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Hands-on Gear Review
Mountain Hardwear Hueco 20 Review
Cons: No hip belt, ineffective pockets
Bottom line: This pack has some great features but is missing others.
The Mountain Hardwear Hueco 20 is a well-featured rock climbing daypack with one distinct flaw, no hip belt. We understand that not all climbers like hip belts, but we can't understand why one of the most massive bags in this category (20 liters) would be without one. Why? Because most manufacturers recognize customers varied preferences and allow the hip-belt to be removed or stowed. If you happen to be someone who hates hip belts, the Hueco could be right for you.
The design is streamlined, and the vinyl coated HardTarp fabric can handle some abuse. Also, the nifty three-point rope strap on top can be tucked inside when not in use, via a convenient velcro flap. Who would want to carry a full 20L pack topped with an eight-pound climbing rope without a hip-belt? We're not sure. We just hope updated versions feature a removable way to support more cumbersome loads.
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Our Analysis and Hands-on Test Results
The Mountain Hardwear Hueco 20 has been designed to combine many of the most useful features of a climbing backpack into a sleek and comfortable form. We like many things about it, but the lack of a hip belt was a deal breaker for many climbers.
The HardWear Tarp 18 fabric used to reinforce the outside panel of the Hueco adds a little extra weight to its design. Nevertheless, this pack still weighs in at a reasonable 17 ounces. This places it slightly below the middle of the field of
contenders in our fleet.
The long-term durability of this pack is hard to evaluate because of inconsistency in the materials. It has an accent of shiny, haul bag-like fabric on the exterior that is especially abrasion resistant. However, the zippers on its top closure and on the outside pocket of the pack are small and weak. The Petzl Bug uses the same size zipper but at least covers it with a flap. Additionally, the base is not reinforced but instead sewn with the same 400-denier nylon as the rest of the body, making the bottom another potential point of failure.
Many features enhance this pack's climbing utility. It's got dual handles for hauling or clipping into an anchor. The rope strap on top is great for attaching a coiled rope on the approach or descent and stows easily inside when not in use. There's also a gear loop inside for organizing big cams or other specialty gear you don't need on your harness every pitch. The whistle included on its chest strap buckle is a safety and communication feature we wish we saw on all climbing backpacks. The Hueco is fairly streamlined and puts up little resistance when you bungle the walk-off and find yourself bushwhacking.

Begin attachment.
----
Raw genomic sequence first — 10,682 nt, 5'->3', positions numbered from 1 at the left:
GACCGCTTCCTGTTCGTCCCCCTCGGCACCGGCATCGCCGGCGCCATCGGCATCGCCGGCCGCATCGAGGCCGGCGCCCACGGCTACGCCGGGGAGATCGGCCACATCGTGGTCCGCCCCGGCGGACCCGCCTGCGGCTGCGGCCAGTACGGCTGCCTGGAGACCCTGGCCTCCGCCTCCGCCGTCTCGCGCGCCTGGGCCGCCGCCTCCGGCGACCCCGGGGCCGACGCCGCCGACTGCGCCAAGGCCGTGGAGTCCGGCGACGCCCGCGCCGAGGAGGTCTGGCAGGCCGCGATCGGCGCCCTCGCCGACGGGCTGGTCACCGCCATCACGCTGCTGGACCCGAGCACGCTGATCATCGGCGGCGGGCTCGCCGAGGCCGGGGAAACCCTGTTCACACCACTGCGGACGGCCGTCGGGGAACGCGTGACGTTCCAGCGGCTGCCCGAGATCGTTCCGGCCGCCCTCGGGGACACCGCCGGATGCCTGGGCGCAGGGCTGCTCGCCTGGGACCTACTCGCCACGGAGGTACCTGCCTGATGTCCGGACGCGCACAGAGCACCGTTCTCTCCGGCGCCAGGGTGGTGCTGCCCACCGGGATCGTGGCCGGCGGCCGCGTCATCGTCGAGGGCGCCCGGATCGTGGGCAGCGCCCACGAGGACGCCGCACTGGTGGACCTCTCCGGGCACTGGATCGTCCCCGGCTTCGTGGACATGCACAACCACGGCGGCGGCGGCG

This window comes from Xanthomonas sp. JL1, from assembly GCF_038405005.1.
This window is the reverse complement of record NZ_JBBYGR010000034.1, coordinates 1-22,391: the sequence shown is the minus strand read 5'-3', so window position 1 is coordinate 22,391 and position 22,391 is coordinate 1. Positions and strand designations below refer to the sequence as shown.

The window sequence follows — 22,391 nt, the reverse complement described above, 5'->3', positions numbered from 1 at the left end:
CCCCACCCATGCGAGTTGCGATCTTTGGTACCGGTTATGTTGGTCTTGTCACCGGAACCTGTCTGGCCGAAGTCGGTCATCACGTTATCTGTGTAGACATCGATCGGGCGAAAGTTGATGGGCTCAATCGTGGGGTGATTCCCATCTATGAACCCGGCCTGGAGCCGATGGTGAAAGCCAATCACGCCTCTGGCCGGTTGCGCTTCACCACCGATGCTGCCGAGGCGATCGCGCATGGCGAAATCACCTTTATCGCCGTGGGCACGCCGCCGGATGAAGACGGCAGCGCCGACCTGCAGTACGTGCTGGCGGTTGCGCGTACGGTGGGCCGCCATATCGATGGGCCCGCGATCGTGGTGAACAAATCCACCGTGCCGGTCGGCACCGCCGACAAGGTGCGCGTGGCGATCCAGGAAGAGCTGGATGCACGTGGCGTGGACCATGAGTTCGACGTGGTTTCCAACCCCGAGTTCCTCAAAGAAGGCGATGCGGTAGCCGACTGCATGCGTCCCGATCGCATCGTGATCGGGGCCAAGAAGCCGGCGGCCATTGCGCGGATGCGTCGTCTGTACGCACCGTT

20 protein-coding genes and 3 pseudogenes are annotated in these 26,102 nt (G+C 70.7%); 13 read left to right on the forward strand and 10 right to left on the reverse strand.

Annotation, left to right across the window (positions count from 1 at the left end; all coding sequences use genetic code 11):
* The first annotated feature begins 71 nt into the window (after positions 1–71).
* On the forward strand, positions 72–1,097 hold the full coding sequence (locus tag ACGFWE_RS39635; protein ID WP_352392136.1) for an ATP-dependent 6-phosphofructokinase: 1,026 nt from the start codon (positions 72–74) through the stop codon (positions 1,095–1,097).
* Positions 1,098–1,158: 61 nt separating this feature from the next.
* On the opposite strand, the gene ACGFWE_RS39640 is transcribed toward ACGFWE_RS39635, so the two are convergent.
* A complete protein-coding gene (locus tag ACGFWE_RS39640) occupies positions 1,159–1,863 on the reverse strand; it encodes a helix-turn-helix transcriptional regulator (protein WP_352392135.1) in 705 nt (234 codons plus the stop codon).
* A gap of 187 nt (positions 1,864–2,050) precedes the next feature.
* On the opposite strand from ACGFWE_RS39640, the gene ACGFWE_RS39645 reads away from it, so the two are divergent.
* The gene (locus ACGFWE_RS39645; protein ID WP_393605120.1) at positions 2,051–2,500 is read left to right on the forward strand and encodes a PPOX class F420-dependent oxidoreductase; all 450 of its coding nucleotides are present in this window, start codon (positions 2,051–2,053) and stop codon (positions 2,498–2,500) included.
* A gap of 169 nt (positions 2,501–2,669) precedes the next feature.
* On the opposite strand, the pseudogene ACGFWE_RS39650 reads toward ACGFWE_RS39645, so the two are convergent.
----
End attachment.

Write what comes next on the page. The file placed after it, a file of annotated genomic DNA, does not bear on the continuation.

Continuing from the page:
This pack has two exterior pockets, the only pack in the review to do so. Unfortunately, they're sewn such that they fill internal space. If you put stuff in the pockets first, packing the bottom of the pack becomes tricky and the stuff can be hard to get out of the pocket later. If you fill the main part of the pack first, getting anything into the pockets becomes tricky. There's also a small pocket inside the pack. A newer phone will fit in there, and maybe some Jolly Ranchers. Our testers would rather see fewer pockets that are more useful.
We found the lack of a hip-belt a detriment. The 20-liter capacity and rope strap both enable you to carry loads heavy enough to want a hip belt.
Beyond technical rock climbing, the Hueco is useful but less so than some of the other packs tested. The styling isn't too technical, our testers felt confident wearing it around town or to class. The exterior features a four pocket daisy chain, dual haul loops, and a rope strap that are all able to stay out of the way until needed.
Though it will fit into a larger pack to be carried on extended trips, it's not our first choice for that task. The REI Co-op Flash 18 does that extremely well, and the Patagonia Lightweight Black Hole Cinch 20L is our pick if you need a 20L pack. There aren't any good options for attaching an ice axe to the outside of the pack. However, if your axe is 50cm long (or less) it will fit inside.
The absence of a hip belt is fine for many outdoor activities, like day hikes or biking, that don't require lugging around heavy metal gear and climbing ropes.
This pack is shaped in a tapered design; it's wider at the shoulders, thinner at the waist—that makes it a pleasure to climb with. The shoulder straps and padded mesh back panel also form to your body to help it smoothly adjust to any movement. The Hueco's major weakness in the comfort department is its lack of hip belt, which makes carrying a full pack and rope over long distances painful on the shoulders and back. The Black Hole is the only other pack with no hip belt. Our testers noticed that this pack had a longer than normal back-length, and so seemed to fit taller climbers better. Climbers with shorter torsos found that the pack was often interfering with access to their chalk bag and rear gear loops.
We like the Hueco for straightforward multi-pitch climbing. Its larger capacity (20L) makes it especially useful for bigger objectives, inefficient packers, or anyone that likes the added safety margin of bulkier insulating layers.
At $80.00, this pack costs a dollar more than the second most expensive pack, the Patagonia Linked. This price seems high for a dedicated climbing backpack, but if you can find other uses for it, it might become more reasonable.
If Mountain Hardwear can add a hip belt—while also making it removable—they would have a stylish and versatile contender for our Editors' Choice award.
Other Versions and Accessories
Mountain Hardwear also makes the Hueco in a 35-liter version that comes with a hip belt and ice axe attachment points.
— Ian McEleney
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